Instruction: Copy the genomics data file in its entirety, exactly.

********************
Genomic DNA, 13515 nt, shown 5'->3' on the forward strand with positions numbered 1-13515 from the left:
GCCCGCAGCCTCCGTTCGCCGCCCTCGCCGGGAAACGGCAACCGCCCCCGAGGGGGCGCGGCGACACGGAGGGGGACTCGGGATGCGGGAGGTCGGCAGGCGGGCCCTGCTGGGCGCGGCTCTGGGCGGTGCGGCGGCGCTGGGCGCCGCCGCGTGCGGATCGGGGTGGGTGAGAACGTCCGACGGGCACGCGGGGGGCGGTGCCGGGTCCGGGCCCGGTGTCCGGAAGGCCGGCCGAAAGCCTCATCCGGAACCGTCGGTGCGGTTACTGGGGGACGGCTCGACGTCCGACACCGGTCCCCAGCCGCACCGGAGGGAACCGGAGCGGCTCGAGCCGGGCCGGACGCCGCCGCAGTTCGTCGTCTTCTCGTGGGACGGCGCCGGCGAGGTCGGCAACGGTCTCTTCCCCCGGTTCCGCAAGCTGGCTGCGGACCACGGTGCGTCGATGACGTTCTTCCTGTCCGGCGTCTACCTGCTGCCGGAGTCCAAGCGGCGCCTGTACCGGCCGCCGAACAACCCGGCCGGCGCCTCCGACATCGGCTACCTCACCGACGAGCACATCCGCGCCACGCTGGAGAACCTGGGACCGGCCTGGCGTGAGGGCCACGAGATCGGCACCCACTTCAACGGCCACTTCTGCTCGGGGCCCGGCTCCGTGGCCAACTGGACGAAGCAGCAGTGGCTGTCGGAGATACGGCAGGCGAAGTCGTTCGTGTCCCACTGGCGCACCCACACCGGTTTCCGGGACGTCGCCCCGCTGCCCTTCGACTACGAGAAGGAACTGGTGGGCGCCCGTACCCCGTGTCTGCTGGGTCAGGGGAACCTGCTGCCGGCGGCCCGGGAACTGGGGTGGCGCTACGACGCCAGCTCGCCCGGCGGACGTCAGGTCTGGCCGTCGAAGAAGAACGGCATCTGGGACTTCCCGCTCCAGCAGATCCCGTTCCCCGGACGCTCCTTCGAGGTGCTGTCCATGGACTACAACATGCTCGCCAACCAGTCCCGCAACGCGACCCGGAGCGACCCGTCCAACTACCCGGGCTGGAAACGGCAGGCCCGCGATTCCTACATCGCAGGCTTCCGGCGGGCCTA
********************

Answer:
Genomic DNA, 13515 nt, shown 5'->3' on the forward strand with positions numbered 1-13515 from the left:
GCCCGCAGCCTCCGTTCGCCGCCCTCGCCGGGAAACGGCAACCGCCCCCGAGGGGGCGCGGCGACACGGAGGGGGACTCGGGATGCGGGAGGTCGGCAGGCGGGCCCTGCTGGGCGCGGCTCTGGGCGGTGCGGCGGCGCTGGGCGCCGCCGCGTGCGGATCGGGGTGGGTGAGAACGTCCGACGGGCACGCGGGGGGCGGTGCCGGGTCCGGGCCCGGTGTCCGGAAGGCCGGCCGAAAGCCTCATCCGGAACCGTCGGTGCGGTTACTGGGGGACGGCTCGACGTCCGACACCGGTCCCCAGCCGCACCGGAGGGAACCGGAGCGGCTCGAGCCGGGCCGGACGCCGCCGCAGTTCGTCGTCTTCTCGTGGGACGGCGCCGGCGAGGTCGGCAACGGTCTCTTCCCCCGGTTCCGCAAGCTGGCTGCGGACCACGGTGCGTCGATGACGTTCTTCCTGTCCGGCGTCTACCTGCTGCCGGAGTCCAAGCGGCGCCTGTACCGGCCGCCGAACAACCCGGCCGGCGCCTCCGACATCGGCTACCTCACCGACGAGCACATCCGCGCCACGCTGGAGAACCTGGGACCGGCCTGGCGTGAGGGCCACGAGATCGGCACCCACTTCAACGGCCACTTCTGCTCGGGGCCCGGCTCCGTGGCCAACTGGACGAAGCAGCAGTGGCTGTCGGAGATACGGCAGGCGAAGTCGTTCGTGTCCCACTGGCGCACCCACACCGGTTTCCGGGACGTCGCCCCGCTGCCCTTCGACTACGAGAAGGAACTGGTGGGCGCCCGTACCCCGTGTCTGCTGGGTCAGGGGAACCTGCTGCCGGCGGCCCGGGAACTGGGGTGGCGCTACGACGCCAGCTCGCCCGGCGGACGTCAGGTCTGGCCGTCGAAGAAGAACGGCATCTGGGACTTCCCGCTCCAGCAGATCCCGTTCCCCGGACGCTCCTTCGAGGTGCTGTCCATGGACTACAACATGCTCGCCAACCAGTCCCGCAACGCGACCCGGAGCGACCCGTCCAACTACCCGGGCTGGAAACGGCAGGCCCGCGATTCCTACATCGCAGGCTTCCGGCGGGCCTA